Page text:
... very piously. You are very good Humour'd, to think of those Matters. We have all a strange Affection for the Country that hath bred us, and ...
— Colloquies of Erasmus, Volume I. • Erasmus

... these mountains that would hurt her! The red deer were ^sometimes dangerous, but none were even within sight! Yet something like fear was growing in her! Why should she be afraid? Everything about her certainly did look strange, as if she had nothing to do with it, and it had nothing to do with her; but that was all! Ian Macruadh must be wrong! How could there be any such bond as he said between Nature and the human heart, when the first thing she felt when alone with her, was fear! The world was staring at her! ...
— What's Mine's Mine • George MacDonald

... Character of Charles the Second; North's Life of Guildford, 252; Examen, 648; Revolution Politics; Higgons on Burnet. What North says of the embarrassment and vacillation of the physicians is confirmed by the despatches of Van Citters. I have been much perplexed by the strange story about Short's suspicions. I was, at one time, inclined to adopt North's solution. But, though I attach little weight to the authority of Welwood and Burnet in such a case, I cannot reject the testimony of so well informed and so unwilling a ...
— The History of England from the Accession of James II. - Volume 1 (of 5) • Thomas Babington Macaulay

... a disadvantage, remained silent, but not in a sulky mood. The girl was too entertaining for that. It amused him to get the point of view of a city-bred woman to whom everything was either strange or related to some play or story she had known. The cabins, the mills, the occasional miners they met, all absorbed her attention, and when they reached the little shaft-house and were met by old Hank Stoddard, Kelley's partner, her satisfaction was complete, for Hank had all ...
— They of the High Trails • Hamlin Garland

... Mont St. Michel is strange and weird in the extreme. A vast ghostlike object of a very pale pinkish hue suddenly rises out of the bay, and one's first impression is that one has been reading the "Arabian Nights," and that here is one of those fairy ...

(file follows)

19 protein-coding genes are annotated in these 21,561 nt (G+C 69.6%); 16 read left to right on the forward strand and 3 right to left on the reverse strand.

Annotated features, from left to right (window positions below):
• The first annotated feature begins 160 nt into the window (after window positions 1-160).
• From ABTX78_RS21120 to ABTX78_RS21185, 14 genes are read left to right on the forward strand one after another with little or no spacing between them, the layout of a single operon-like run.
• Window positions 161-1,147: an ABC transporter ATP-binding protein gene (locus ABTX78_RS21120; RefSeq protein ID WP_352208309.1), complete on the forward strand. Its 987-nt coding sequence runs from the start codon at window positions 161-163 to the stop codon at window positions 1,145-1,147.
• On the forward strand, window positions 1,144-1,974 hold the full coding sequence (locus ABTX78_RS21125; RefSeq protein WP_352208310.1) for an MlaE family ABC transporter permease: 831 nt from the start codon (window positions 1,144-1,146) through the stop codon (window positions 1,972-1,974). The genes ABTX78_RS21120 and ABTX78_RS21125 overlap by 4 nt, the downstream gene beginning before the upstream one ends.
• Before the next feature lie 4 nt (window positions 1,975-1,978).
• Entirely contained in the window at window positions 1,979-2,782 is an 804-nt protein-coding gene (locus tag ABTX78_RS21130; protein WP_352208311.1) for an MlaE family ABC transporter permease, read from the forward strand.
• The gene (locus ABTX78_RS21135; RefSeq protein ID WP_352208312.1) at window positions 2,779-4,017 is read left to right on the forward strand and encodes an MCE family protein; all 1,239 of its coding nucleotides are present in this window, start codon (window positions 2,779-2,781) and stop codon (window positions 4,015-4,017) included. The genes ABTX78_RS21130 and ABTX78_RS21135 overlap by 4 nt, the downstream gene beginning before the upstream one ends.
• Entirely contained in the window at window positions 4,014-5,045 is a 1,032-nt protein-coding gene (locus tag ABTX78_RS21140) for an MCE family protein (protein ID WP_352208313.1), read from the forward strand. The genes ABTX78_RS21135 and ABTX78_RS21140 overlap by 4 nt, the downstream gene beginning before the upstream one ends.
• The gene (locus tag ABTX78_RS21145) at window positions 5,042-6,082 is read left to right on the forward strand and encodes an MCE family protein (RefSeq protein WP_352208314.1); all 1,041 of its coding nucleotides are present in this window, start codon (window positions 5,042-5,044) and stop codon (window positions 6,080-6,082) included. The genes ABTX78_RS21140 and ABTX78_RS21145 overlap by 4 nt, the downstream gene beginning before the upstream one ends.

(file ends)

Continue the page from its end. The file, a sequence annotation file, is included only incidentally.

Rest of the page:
— Scientific American Supplement, No. 430, March 29, 1884 • Various

... symptoms of impending danger, Archie might have fled. But not even that was left to him. My lord, after hanging up his cloak and hat, turned round in the lighted entry, and made him an imperative and silent gesture with his thumb, and with the strange instinct of obedience, Archie followed ...
— The Works of Robert Louis Stevenson - Swanston Edition Vol. XIX (of 25) - The Ebb-Tide; Weir of Hermiston • Robert Louis Stevenson

... of the human mind has successively expanded; each, of course, being the result of that very development, acting on the original necessity to believe in and worship and obey something higher and better than itself, implanted in our nature. It seems strange that he has a leaning to Roman Catholicism, which I have not. Our Protestant profession appears to me the purest creed—form—that Christianity has yet arrived at; but, I suppose, a less spiritual one, or perhaps I should say external accompaniments, affecting more palpably the ...
— Records of a Girlhood • Frances Anne Kemble

... in which the new missionary commenced his labours among the savage Crees of the woods and plains who frequented the neighbourhood of the fort. The glad tidings of salvation by faith in the blood of the Lamb, shed for sinful man, sounded strange in their ears. Strange, too, it seemed to them, when they were told of His great love, which made Him willingly yield himself up as an all-atoning sacrifice of His abounding goodwill; and stranger still seemed His ...
— The Trapper's Son • W.H.G. Kingston

... picture over which all this fun had been held. It was beautiful, she thought. The two children lay so naturally asleep, one little bare foot peeping out from under the coverings; and the grim faces that scowled at them over the feather-bed with those strange hats overshadowing, made such a contrast; and they were all so breathlessly still, and the lights and shadows were so good; Daisy was disposed to give her verdict that there never was a play like this play. The "Princes in the Tower " ...
— Melbourne House • Elizabeth Wetherell

... expressing in simple unorthodox language its gratitude for life and safety, mingled with earnest petition for keeping through the night and complete deliverance in the morning; it seemed to Myra that the heavens opened, and the felt presence of God surrounded them in their strange isolation. ...
— The Mistress of Shenstone • Florence L. Barclay

... circumstances, and you know the right thing now is to go home. We were recognized at the restaurant as Warwick Hall girls, and we might be again at the matinee. What would people think of the school if they saw three of the girls there with a strange ...
— The Little Colonel's Christmas Vacation • Annie Fellows Johnston

... so deep and hollow and strange, that he did not at first discover that it was Murray speaking to him. Alick repeated the question twice before he replied. He had, in truth, been fast asleep, but ...